Customer services: are the sites resting on their laurels?
Few of the sites stand out in their use of good practices to facilitate customers’ visits.
However, three are ahead of the pack: the Tower of London, which gives customers the chance to buy tickets from automatic dispensers, the Kiyomizu-Dera Temple, which gives customers the free 45-minute-loan of a PDA for their visit, and the Acropolis, where visitors are automatically given an explanatory booklet or a map of the site.
These three examples cannot mask the fact that few services are offered to visitors to guide them during their visits. For example, although guided tours are available at most of the sites, they were only offered to 1 in 5 of our customers.
The vast majority of the sites offer a catering service, but if you visit Petra be prepared for stomach cramps because there was nobody working there during 9 out of 10 visits.
While the Wonders of the World attract an increasing number of visitors every year, they have significant progress to make. The average score given to these sites was 67/100, which is far from the dream which they represent.
The Acropolis came top with a score of 82/100 and the list is completed by the Pyramids of Giza, which achieved a score of only 40/100.
The Eiffel Tower finished in 6th place in this survey, achieving the 2nd best result in terms of visitor services. Paris has the most professional security staff. Indeed, the Eiffel Tower was the only site where visitors’ bags were checked, and where 8 visitors out of 10 were thanked for their visit by the security staff. On the other hand, the Eiffel Tower stands out as the site requiring visitors to wait the longest for their entrance ticket (over two hours).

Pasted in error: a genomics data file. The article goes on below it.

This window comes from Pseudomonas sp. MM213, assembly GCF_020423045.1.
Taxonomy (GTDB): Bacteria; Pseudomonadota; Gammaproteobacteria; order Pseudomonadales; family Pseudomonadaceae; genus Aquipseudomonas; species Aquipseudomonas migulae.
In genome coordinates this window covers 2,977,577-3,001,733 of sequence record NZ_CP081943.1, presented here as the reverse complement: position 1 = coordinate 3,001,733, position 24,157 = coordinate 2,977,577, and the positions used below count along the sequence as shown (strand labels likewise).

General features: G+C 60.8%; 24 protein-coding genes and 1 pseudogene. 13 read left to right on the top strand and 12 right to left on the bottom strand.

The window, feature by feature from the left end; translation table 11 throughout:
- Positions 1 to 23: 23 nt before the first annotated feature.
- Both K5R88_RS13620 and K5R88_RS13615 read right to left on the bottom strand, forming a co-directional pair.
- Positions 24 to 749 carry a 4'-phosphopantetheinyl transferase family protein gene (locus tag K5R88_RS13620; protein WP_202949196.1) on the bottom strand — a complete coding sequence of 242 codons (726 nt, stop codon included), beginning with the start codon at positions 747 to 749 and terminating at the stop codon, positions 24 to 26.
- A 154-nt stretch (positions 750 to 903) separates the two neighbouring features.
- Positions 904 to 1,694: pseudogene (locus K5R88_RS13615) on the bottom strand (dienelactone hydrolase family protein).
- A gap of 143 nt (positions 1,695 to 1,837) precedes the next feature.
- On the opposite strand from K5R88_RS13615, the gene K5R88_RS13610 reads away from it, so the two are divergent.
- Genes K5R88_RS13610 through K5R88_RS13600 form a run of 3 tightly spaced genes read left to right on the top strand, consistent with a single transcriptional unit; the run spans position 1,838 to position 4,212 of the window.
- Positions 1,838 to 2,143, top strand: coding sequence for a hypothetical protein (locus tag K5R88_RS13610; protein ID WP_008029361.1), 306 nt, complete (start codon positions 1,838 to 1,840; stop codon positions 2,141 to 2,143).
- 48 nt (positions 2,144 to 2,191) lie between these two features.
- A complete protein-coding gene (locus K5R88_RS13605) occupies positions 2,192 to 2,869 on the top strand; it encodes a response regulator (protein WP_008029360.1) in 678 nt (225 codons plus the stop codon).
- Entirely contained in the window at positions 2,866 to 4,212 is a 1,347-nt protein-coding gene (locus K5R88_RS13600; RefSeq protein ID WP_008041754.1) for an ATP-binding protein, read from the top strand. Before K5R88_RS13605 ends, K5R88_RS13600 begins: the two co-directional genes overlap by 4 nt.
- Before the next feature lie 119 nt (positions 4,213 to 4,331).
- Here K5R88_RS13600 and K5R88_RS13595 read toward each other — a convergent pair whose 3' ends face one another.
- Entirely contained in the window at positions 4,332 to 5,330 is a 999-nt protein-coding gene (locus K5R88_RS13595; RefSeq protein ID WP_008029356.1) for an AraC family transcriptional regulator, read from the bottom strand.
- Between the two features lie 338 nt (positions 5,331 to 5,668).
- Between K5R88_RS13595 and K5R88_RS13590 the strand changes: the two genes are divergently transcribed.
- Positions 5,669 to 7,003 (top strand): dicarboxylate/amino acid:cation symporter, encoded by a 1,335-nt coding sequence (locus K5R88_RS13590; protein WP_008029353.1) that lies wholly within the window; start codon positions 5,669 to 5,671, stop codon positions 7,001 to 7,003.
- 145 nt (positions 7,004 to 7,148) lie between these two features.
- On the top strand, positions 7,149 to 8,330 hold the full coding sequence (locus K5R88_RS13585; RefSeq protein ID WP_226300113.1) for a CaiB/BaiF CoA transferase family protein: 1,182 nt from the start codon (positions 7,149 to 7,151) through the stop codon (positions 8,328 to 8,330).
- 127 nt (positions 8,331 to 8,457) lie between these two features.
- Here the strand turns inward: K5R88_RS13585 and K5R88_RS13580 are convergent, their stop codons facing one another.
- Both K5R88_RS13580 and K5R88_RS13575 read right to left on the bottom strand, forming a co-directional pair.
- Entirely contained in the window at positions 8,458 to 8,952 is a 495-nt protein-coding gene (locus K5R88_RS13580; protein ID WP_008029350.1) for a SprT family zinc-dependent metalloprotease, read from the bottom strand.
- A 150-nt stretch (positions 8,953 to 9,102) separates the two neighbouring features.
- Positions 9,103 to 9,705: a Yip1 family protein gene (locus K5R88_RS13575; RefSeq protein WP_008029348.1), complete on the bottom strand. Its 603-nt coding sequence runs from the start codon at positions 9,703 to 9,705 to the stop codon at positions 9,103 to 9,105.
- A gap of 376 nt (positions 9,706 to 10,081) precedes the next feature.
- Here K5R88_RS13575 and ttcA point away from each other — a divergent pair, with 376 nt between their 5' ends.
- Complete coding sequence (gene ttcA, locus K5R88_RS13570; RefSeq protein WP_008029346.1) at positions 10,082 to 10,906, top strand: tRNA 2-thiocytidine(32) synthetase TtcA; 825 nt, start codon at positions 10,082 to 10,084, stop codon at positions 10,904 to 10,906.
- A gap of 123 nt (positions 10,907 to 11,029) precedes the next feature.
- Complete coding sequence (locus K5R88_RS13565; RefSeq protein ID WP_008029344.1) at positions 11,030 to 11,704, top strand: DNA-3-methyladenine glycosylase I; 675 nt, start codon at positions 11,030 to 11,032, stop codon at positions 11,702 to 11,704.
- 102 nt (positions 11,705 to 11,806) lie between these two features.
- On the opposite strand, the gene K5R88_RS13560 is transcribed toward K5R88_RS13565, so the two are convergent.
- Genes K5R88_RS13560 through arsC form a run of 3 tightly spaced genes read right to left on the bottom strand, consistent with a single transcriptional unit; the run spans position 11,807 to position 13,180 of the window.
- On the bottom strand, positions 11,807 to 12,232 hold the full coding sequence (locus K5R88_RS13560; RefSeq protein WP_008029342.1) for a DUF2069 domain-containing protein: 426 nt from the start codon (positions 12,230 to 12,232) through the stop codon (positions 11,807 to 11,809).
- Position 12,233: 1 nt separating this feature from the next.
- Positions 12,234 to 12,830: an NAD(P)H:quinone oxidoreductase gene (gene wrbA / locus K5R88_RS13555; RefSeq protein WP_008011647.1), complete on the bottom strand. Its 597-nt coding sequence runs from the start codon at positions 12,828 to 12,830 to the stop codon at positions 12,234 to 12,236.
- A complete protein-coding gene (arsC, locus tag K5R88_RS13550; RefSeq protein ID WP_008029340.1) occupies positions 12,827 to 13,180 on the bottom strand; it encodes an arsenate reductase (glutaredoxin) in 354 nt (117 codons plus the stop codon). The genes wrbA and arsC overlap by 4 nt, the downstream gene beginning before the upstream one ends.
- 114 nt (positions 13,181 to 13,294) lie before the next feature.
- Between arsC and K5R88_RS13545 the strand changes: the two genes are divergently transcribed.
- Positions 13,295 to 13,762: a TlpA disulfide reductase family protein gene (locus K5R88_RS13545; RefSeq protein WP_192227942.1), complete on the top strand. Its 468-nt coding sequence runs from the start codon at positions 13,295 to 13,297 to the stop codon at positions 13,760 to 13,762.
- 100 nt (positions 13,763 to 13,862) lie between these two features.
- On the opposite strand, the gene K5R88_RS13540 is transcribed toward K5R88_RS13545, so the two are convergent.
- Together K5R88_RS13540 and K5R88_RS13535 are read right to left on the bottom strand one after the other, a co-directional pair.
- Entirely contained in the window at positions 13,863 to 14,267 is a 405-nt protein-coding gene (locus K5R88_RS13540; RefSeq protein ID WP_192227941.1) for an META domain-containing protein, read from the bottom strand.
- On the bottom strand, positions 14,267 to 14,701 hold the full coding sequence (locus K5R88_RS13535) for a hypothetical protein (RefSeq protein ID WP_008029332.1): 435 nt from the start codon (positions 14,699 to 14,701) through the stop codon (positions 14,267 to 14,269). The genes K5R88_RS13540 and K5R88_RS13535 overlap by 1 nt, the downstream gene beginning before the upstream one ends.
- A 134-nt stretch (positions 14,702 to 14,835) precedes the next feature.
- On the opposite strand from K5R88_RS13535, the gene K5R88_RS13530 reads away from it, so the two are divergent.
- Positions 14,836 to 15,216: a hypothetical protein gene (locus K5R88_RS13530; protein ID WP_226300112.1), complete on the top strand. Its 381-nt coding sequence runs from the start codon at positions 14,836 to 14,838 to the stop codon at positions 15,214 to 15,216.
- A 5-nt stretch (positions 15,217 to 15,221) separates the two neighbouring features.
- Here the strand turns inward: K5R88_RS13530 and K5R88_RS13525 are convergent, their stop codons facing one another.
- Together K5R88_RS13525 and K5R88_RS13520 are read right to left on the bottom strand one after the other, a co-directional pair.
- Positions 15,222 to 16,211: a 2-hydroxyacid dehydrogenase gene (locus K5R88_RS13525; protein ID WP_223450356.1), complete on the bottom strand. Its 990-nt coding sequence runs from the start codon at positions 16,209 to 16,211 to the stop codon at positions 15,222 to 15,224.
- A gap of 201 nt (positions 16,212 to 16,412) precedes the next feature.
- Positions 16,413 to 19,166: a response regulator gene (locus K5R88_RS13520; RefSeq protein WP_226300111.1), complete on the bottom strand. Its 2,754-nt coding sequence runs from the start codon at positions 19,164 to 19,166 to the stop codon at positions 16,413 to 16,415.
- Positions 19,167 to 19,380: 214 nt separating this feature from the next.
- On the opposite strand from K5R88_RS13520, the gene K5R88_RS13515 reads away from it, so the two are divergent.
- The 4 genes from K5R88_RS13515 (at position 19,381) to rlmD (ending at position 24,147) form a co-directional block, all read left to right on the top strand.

As in our two previous surveys of the World’s major avenues and the Undergrounds of the World, Parisian staff are among the most polite and respectful of the main tenets of customer service.
For more information on the results of this survey or to be sent the complete survey report, please contact:
Rodolphe LEFEBVRE Sophie CUYPERS
Tel +33 (0)1 42 33 24 24 Tel +33 (0)1 42 33 24 24
Présence, the quality surveys division of the Topo Marketing Group
Created in 1986 and with offices in Paris and Villeneuve d’Ascq, Présence Mystery Shopping is a team of 40 specialist consultants and researchers. The company relies on a network of salaried personnel: a total of 1,500 Mystery Customers. Présence is also a founding member of an international work programme entitled “Excellence Mystery Shopping International” covering more than 45 countries on all five continents. Présence is the quality surveys division of the Topo Marketing Group, which offers a full range of services to allow brands, logos, networks and service and industrial companies to improve their customer services.